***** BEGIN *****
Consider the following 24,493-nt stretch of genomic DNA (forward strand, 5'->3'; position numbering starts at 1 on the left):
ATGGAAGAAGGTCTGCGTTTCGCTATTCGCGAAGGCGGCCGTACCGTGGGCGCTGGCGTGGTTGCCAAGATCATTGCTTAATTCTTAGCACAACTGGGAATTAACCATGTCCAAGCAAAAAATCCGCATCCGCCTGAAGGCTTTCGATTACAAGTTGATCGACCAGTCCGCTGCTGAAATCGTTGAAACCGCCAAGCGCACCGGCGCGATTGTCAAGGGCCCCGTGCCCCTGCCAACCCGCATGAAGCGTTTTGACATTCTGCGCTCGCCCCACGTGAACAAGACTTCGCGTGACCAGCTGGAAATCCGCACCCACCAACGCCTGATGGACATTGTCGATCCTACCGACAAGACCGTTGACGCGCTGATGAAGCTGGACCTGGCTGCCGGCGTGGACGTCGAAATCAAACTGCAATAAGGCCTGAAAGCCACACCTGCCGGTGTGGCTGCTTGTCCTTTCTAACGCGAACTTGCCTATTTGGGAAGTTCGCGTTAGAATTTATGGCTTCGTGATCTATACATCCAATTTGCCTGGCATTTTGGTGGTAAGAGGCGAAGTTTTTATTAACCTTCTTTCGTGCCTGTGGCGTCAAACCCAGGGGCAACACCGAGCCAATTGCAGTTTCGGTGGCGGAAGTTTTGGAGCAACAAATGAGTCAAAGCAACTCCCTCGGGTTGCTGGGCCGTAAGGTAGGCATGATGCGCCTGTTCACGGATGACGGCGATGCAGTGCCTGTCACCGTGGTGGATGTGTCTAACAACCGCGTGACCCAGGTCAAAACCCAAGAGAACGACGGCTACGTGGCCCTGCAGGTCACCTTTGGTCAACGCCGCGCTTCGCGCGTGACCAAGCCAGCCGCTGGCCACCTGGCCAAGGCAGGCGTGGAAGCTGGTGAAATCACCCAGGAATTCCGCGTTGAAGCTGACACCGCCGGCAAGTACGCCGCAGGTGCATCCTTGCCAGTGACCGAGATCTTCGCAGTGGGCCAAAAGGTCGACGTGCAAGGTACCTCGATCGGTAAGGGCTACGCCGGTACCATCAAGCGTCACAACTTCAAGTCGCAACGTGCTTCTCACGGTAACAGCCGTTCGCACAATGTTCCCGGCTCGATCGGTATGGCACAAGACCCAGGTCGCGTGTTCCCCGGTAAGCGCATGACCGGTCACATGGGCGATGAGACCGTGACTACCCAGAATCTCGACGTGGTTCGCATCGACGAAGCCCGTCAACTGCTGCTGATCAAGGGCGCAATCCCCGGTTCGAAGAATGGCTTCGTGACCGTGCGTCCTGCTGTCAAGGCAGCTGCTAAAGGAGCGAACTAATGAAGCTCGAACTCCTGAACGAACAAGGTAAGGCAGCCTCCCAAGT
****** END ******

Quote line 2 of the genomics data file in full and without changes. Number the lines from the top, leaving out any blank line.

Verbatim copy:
ATGGAAGAAGGTCTGCGTTTCGCTATTCGCGAAGGCGGCCGTACCGTGGGCGCTGGCGTGGTTGCCAAGATCATTGCTTAATTCTTAGCACAACTGGGAATTAACCATGTCCAAGCAAAAAATCCGCATCCGCCTGAAGGCTTTCGATTACAAGTTGATCGACCAGTCCGCTGCTGAAATCGTTGAAACCGCCAAGCGCACCGGCGCGATTGTCAAGGGCCCCGTGCCCCTGCCAACCCGCATGAAGCGTTTTGACATTCTGCGCTCGCCCCACGTGAACAAGACTTCGCGTGACCAGCTGGAAATCCGCACCCACCAACGCCTGATGGACATTGTCGATCCTACCGACAAGACCGTTGACGCGCTGATGAAGCTGGACCTGGCTGCCGGCGTGGACGTCGAAATCAAACTGCAATAAGGCCTGAAAGCCACACCTGCCGGTGTGGCTGCTTGTCCTTTCTAACGCGAACTTGCCTATTTGGGAAGTTCGCGTTAGAATTTATGGCTTCGTGATCTATACATCCAATTTGCCTGGCATTTTGGTGGTAAGAGGCGAAGTTTTTATTAACCTTCTTTCGTGCCTGTGGCGTCAAACCCAGGGGCAACACCGAGCCAATTGCAGTTTCGGTGGCGGAAGTTTTGGAGCAACAAATGAGTCAAAGCAACTCCCTCGGGTTGCTGGGCCGTAAGGTAGGCATGATGCGCCTGTTCACGGATGACGGCGATGCAGTGCCTGTCACCGTGGTGGATGTGTCTAACAACCGCGTGACCCAGGTCAAAACCCAAGAGAACGACGGCTACGTGGCCCTGCAGGTCACCTTTGGTCAACGCCGCGCTTCGCGCGTGACCAAGCCAGCCGCTGGCCACCTGGCCAAGGCAGGCGTGGAAGCTGGTGAAATCACCCAGGAATTCCGCGTTGAAGCTGACACCGCCGGCAAGTACGCCGCAGGTGCATCCTTGCCAGTGACCGAGATCTTCGCAGTGGGCCAAAAGGTCGACGTGCAAGGTACCTCGATCGGTAAGGGCTACGCCGGTACCATCAAGCGTCACAACTTCAAGTCGCAACGTGCTTCTCACGGTAACAGCCGTTCGCACAATGTTCCCGGCTCGATCGGTATGGCACAAGACCCAGGTCGCGTGTTCCCCGGTAAGCGCATGACCGGTCACATGGGCGATGAGACCGTGACTACCCAGAATCTCGACGTGGTTCGCATCGACGAAGCCCGTCAACTGCTGCTGATCAAGGGCGCAATCCCCGGTTCGAAGAATGGCTTCGTGACCGTGCGTCCTGCTGTCAAGGCAGCTGCTAAAGGAGCGAACTAATGAAGCTCGAACTCCTGAACGAACAAGGTAAGGCAGCCTCCCAAGT